Jean Bennett Seccombe
July 10, 1921-Feb. 3, 2013
Redwood City, California
Jean Bennett Seccombe, 91, died on February 3, 2013, in Redwood City. Cause of death was kidney failure due to natural causes.
Jean was born to Melville Cleave and Helen Munro Bennett on July 10, 1921, in New Haven, Connecticut, and grew up in Cheshire, Connecticut.
She met Roger Seccombe at Antioch College in Yellow Springs, Ohio, and they were married in the campus chapel on May 30, 1942. Jean graduated with her bachelor's degree in child development in 1946.
The Seccombes' first child, Ann, was born in Connecticut while Roger was overseas serving in World War II. After the war, the family lived in Brooklyn while Roger attended Columbia University, followed by his first teaching job in Vermont, where their second child, Thomas, was born.
From there the Seccombes moved to Oak Ridge, Tennessee, where two more children, Alison and Matthew, arrived to complete the family. Jean believed in encouraging individuality in each of her children and might have later regretted her success.
In 1951 the family moved to Seattle and eventually to Astoria, Oregon, while Roger served in the Coast Guard during the Korean Conflict. They finally settled in the Bay Area in 1954.
In 1956 Jean returned to college, earning a teacher's certificate at San Jose State, and began a long career teaching preschool students with nurturing enthusiasm, as former students that she occasionally encountered while shopping at Trader Joe's would later attest. Jean retired from teaching in 1979.
Jean and Roger were charter members of their beloved congregation, St. Bede's Episcopal Church, and after retirement Jean devoted her life to community service through the church by delivering groceries to homebound people, teaching Sunday school, fostering ecumenical events, and hosting church guests.
Jean and Roger also shared a love of travel, taking many trips to Europe, the Caribbean, and around the United States. One of their favorite trips was a cruise up the Norwegian coast on a ship that delivered the mail into one fjord port after another. Roger claimed they were frequently invited to eat at the captain's table because the captain was sweet on Jean. She always kept a trip journal that would read like a restaurant guide as she detailed every meal and her opinion of it.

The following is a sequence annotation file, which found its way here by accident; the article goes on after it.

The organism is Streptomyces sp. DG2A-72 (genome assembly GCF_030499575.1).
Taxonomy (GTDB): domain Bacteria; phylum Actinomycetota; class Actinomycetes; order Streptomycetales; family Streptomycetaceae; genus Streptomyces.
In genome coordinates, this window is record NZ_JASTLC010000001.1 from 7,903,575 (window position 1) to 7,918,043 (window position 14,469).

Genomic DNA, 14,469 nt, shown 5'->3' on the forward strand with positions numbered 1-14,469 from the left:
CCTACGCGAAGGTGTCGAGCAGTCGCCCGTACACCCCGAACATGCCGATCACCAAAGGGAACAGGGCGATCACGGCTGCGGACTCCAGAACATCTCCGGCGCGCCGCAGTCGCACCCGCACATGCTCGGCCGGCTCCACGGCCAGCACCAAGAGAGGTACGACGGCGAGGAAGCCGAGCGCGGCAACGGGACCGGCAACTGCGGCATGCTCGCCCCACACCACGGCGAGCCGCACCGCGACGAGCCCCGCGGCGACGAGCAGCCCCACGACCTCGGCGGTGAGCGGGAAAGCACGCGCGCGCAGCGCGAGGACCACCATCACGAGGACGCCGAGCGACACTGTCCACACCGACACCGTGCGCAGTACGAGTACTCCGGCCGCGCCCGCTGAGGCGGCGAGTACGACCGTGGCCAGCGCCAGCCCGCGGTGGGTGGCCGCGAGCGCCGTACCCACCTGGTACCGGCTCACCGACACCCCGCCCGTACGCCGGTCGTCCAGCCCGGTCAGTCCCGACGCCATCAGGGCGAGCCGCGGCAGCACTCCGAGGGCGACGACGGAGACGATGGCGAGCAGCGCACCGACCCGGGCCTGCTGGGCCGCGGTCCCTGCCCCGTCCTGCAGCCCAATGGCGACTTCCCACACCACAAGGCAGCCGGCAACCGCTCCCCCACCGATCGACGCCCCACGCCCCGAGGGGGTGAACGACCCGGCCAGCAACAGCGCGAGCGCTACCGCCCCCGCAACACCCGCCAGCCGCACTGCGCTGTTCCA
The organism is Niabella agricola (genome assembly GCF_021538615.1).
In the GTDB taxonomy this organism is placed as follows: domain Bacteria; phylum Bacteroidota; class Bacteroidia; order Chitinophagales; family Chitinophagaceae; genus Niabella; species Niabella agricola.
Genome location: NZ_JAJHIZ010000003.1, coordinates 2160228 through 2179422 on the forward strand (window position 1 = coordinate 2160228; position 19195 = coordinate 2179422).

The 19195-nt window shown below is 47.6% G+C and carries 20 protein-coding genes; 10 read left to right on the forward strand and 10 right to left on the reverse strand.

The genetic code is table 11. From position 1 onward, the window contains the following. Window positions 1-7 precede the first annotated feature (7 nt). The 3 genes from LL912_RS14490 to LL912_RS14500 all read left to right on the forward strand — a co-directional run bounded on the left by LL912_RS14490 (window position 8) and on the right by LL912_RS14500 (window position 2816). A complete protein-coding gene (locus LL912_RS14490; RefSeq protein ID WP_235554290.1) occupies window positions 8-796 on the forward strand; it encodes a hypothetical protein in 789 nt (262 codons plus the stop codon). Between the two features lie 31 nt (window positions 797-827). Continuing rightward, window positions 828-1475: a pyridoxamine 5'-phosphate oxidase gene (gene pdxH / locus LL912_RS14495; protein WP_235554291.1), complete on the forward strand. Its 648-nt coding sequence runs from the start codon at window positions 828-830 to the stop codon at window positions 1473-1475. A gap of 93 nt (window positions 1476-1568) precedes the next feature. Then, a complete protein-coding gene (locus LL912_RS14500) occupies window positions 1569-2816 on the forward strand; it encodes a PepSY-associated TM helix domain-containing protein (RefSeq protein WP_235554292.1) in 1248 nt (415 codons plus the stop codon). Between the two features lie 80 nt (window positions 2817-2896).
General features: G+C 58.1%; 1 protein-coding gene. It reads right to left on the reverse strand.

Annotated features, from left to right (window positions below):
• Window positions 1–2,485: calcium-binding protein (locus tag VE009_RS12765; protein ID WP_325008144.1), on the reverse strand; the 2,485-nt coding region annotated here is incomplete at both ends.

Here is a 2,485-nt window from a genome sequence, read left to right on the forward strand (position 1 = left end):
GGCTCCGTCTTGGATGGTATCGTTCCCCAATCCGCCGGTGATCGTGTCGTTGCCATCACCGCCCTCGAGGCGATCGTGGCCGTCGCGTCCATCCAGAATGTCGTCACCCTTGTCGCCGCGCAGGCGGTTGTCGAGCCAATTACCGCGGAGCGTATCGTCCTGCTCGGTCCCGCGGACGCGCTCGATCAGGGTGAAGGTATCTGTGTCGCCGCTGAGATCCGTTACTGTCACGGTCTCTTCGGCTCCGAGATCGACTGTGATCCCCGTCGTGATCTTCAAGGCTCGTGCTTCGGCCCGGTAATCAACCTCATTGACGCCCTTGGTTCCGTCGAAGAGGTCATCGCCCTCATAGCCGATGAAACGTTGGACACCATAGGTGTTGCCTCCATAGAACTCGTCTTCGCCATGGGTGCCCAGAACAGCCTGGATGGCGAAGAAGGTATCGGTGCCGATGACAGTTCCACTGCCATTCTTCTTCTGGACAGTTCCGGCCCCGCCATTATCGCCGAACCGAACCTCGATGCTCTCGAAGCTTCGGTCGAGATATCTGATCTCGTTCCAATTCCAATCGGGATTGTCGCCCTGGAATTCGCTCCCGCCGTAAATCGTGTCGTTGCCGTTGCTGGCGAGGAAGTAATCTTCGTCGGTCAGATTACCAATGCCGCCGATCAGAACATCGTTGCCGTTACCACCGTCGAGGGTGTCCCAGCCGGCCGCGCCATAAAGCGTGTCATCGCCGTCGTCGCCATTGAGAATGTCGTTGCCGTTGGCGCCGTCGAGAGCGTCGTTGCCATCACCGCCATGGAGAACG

Her Scottish heritage was a particular interest of Jean's and she was proud to be a "Munro," an ancient Highland clan. She possessed traits that people often associate with Highland stock: She was industrious, thrifty, stoic, had a dislike of pretense, and dogged determination or, some would say, stubbornness.
Besides her affection for Scotland, Jean had a liking for owls, cats, Gershwin music, ballet, the writings of Rachel Carson, reading to children, and burnt toast (or so she claimed).
Curious throughout her life, Jean pursued various interests such as tap dancing, studying Ohlone Indian culture, scrapbooking, and practicing yoga. She was also an avid reader.
Jean was preceded in death by her husband, Roger, in 2004. She is survived by her children, Ann Seccombe and husband, Roger Williams, of Redwood City; Tom Seccombe of San Jose; Alison Gilliland and husband, Kirby Gilliland, of Norman, Oklahoma; and Matt Seccombe of Somerville, Massachusetts; and by her grandchildren, Lacuna Williams Love and husband, Troy Love, of Denver; Lytton Gilliland and wife, Xandra Gilliland, of Seattle; and Ellen Gilliland of Blacksburg, Virginia. A brother, Alan Cleave Bennett and wife, Jean Butler Bennett, four nephews, one niece, and their spouses, all of Connecticut, also survive her, as well as numerous Munro cousins.
A Memorial Service will be held on March 9 at 2 p.m. at St. Bede's Episcopal Church, 2650 Sand Hill Road (at Monte Rosa Drive) in Menlo Park.
In lieu of flowers, the family suggests memorial gifts be made to the Seccombe Fund for Outreach at St. Bede's or the charity of your choice.